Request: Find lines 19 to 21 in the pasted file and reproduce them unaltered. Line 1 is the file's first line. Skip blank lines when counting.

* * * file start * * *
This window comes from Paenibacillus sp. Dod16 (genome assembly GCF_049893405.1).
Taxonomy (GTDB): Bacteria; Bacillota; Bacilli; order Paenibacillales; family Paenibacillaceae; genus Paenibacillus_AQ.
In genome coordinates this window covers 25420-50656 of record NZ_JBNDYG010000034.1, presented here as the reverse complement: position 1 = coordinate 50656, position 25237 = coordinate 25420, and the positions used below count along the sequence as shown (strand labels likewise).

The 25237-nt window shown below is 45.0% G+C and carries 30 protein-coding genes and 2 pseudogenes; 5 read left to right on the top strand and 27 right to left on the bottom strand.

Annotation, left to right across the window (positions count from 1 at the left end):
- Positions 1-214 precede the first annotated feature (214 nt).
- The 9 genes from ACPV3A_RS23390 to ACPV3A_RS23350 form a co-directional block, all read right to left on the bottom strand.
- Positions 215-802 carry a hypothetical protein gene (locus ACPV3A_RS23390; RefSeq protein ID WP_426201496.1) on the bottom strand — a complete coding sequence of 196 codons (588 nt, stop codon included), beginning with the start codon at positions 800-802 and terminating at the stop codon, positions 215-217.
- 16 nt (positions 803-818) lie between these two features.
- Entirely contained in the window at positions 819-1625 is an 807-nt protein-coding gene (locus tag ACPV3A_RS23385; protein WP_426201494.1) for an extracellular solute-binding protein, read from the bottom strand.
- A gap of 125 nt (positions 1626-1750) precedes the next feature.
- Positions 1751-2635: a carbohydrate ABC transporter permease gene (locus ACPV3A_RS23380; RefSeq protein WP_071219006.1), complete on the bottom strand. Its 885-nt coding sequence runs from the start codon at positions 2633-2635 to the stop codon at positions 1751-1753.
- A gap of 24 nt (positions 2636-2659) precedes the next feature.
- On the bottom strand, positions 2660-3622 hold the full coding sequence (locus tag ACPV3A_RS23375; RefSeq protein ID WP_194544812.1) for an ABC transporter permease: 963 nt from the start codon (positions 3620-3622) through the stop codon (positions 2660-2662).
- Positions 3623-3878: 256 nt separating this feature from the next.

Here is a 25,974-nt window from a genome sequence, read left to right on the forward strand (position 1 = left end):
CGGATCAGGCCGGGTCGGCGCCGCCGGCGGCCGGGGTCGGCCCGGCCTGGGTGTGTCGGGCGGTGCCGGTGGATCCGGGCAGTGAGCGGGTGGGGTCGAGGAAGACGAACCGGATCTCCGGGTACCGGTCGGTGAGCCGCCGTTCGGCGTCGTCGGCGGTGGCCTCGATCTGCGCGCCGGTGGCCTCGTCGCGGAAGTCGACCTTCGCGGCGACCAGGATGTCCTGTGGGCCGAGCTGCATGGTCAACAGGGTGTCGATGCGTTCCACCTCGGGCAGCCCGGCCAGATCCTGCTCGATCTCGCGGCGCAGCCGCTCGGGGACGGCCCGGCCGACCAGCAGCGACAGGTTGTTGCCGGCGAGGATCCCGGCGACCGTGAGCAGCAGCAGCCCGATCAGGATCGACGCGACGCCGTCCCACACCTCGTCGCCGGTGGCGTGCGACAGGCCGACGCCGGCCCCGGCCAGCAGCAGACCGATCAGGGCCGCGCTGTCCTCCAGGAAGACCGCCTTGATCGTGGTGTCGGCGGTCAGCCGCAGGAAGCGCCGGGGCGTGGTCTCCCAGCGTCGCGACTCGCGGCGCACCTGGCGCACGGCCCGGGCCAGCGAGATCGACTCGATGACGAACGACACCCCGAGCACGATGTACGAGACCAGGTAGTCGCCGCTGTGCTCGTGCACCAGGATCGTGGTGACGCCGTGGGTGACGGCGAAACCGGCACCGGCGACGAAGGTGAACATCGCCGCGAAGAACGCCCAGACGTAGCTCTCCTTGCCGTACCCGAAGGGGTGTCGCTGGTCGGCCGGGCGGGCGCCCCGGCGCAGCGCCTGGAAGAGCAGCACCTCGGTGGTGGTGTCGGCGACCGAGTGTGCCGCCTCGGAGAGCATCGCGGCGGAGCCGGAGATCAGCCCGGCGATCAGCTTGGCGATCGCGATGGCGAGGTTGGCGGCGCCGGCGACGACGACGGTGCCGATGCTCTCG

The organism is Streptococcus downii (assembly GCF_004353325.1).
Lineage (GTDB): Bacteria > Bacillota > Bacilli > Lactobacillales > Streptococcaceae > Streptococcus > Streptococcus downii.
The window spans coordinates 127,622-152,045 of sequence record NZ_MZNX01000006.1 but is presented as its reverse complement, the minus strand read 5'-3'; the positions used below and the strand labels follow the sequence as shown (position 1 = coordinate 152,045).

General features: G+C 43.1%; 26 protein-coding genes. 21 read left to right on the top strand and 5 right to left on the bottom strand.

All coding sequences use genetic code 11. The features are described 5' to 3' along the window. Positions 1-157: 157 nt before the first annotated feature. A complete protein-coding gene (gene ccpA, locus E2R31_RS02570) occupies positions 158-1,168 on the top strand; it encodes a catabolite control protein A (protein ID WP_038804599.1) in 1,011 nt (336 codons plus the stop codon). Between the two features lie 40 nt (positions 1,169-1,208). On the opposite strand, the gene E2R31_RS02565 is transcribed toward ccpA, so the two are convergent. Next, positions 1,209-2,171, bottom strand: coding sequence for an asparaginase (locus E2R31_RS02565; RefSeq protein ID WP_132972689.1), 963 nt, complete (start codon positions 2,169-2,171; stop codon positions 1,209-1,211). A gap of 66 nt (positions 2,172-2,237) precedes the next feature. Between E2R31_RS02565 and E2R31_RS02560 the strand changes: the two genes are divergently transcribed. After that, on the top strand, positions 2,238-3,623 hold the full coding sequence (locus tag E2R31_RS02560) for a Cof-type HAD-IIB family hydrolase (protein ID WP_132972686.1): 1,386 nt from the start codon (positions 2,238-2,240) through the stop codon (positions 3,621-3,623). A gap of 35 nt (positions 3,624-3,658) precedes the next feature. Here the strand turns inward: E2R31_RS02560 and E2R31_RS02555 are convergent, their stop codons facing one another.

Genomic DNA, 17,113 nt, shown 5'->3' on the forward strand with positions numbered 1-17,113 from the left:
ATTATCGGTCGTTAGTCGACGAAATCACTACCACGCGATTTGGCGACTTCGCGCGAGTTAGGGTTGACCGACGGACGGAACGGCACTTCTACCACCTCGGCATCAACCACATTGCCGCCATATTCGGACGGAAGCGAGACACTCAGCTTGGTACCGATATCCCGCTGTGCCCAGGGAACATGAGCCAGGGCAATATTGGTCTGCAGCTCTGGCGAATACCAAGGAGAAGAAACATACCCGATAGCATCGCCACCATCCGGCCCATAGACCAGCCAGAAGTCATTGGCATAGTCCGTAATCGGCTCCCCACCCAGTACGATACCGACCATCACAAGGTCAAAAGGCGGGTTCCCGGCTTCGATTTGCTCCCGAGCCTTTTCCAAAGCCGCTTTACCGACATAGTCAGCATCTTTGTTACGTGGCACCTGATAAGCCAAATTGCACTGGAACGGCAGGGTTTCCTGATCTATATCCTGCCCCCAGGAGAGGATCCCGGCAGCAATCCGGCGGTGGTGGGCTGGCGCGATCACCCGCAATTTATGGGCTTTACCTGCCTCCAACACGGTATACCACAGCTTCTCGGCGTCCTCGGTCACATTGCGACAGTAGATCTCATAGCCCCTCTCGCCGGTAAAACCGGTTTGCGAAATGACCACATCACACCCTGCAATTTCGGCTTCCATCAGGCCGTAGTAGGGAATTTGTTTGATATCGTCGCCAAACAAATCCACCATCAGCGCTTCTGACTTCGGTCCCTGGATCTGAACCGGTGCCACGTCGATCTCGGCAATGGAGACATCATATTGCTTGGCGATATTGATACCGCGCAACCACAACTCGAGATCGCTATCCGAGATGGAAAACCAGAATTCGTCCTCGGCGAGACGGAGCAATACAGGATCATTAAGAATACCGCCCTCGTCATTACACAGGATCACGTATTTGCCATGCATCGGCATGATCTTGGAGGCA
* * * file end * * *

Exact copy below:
Lineage (GTDB): Bacteria > Bacillota > Bacilli > Lactobacillales > Streptococcaceae > Streptococcus > Streptococcus downii.
The window spans coordinates 127,622-152,045 of sequence record NZ_MZNX01000006.1 but is presented as its reverse complement, the minus strand read 5'-3'; the positions used below and the strand labels follow the sequence as shown (position 1 = coordinate 152,045).

General features: G+C 43.1%; 26 protein-coding genes. 21 read left to right on the top strand and 5 right to left on the bottom strand.